Democrats lose Obama's former Senate seat

The Associated Press
Wednesday, November 3, 2010; 2:19 AM

CHICAGO -- Voters in President Barack Obama's home state rejected his friend and his policies Tuesday, giving his old Senate seat to a Republican.

Mark Kirk, a congressman and Obama critic, narrowly defeated Illinois Treasurer Alexi Giannoulias, a basketball buddy of the president who would have been a strong ally in Washington.

"A tsunami just hit the heartland," Kirk exulted in his victory speech.

Obama and his White House team campaigned hard for Giannoulias, hoping to avoid perhaps the most politically embarrassing loss on a night of losses for Democrats.

But with 99 percent of the vote counted, Kirk had 48 percent to Giannoulias' 46 percent - squeaking out a victory despite the revelation that he had made false claims about his military record.

Kirk urged Obama to work with him "to move the country back to right of center" now that the voters have sent a message on taxing and spending.

Republicans immediately seized on Kirk's victory as a referendum on Obama.

"When President Obama's home state rejects the past 18 months of his presidency and elects Mark Kirk, a fiscal conservative, to his old Senate seat, it should send shock waves through the White House," said Michael Steele, chairman of the Republican National Committee.

The Senate campaign was a bitter exchange of charges and countercharges.

Giannoulias faced attacks over his family's failed bank, which gave loans to two men involved in organized crime. Meanwhile, Kirk was forced to apologize after the disclosure that he had exaggerated his military accomplishments.

In his concession speech, Giannoulias said Kirk had promised he would never forget who he's fighting for in Washington.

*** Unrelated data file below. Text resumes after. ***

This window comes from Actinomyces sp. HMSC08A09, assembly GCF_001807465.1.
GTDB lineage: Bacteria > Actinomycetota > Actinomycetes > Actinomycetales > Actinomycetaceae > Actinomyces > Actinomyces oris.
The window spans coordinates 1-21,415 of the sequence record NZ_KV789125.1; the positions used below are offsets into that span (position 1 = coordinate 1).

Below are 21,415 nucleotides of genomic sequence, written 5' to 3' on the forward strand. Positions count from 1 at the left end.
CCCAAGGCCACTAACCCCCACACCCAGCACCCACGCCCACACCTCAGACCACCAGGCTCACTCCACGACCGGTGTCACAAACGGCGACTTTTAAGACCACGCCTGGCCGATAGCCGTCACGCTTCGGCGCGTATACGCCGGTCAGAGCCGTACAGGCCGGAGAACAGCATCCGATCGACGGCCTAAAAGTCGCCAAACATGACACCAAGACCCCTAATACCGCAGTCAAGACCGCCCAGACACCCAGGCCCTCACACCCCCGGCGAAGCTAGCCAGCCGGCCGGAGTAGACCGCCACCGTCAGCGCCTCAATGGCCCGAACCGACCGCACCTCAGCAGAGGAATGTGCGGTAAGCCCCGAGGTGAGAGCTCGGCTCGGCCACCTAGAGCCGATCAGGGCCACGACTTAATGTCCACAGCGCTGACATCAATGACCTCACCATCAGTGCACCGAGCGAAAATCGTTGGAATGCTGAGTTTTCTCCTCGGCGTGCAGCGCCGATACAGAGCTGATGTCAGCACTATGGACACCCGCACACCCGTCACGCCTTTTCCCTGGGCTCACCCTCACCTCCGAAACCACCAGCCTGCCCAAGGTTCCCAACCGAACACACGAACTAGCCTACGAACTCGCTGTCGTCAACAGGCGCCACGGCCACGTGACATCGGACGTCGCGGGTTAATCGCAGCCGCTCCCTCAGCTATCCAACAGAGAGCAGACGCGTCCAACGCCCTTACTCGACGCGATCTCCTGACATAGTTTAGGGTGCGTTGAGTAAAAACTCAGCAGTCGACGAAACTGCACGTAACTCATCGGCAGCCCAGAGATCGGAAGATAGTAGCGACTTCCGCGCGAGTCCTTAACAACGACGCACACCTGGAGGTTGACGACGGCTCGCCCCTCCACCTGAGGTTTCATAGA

"I think he will make a good senator. I think he will make a strong senator," Giannoulias said. "He will help a lot of people."

Exit polling found that more than a third of Illinois voters considered neither Kirk nor Giannoulias to be honest and trustworthy.

Trust may have been especially important in the race because of its links to former Illinois Gov. Rod Blagojevich. The Democratic governor was removed from office in disgrace after federal prosecutors alleged he tried to sell the appointment as Obama's temporary Senate replacement.

But before leaving office, Blagojevich appointed former Illinois Attorney General Roland Burris, who was widely criticized for accepting the post and decided not to seek a full term.

Kirk not only won a term beginning in January. He also was selected to replace Burris and serve the final weeks of the term that began six years ago with Obama's election. Kirk could take office within days, and he promises to block any Democratic efforts to pass costly proposals in a lame-duck session.

Giannoulias played professional basketball in Greece and became a friend and basketball partner of Obama's. Encouraged by the future president, he ran for Illinois treasurer and won on the strength of his experience as an executive at his family's Broadway Bank.

Four years later, he set his sights on winning Obama's former Senate seat. But his banking experience worked against him when the bank failed and was taken over by federal regulators. Giannoulias also had to explain - again and again - his role in the bank's loans to two people with ties to organized crime and to corrupt political insider Antoin "Tony" Rezko.

He faced Kirk, who looked like the clear favorite with his mix of moderate social views and military experience. Then came the revelation that after long saying he was the Navy's "intelligence officer of the year," Kirk never actually won that award.

It turned out that at various times Kirk, a commander in the Navy Reserve, also had falsely said he served in the Gulf War and the 2003 invasion of Iraq, claimed to run the Pentagon war room and said he came under enemy fire on flights over Kosovo and Iraq.

Winnetka voter Barbara Mitchel, 53, said she supports Obama but voted for Kirk.

"My vote for Republicans sends a message to Obama: You're doing a good job, but you've got to do better," she said.


Associated Press writers Carla K. Johnson and Michael Tarm contributed to this report.

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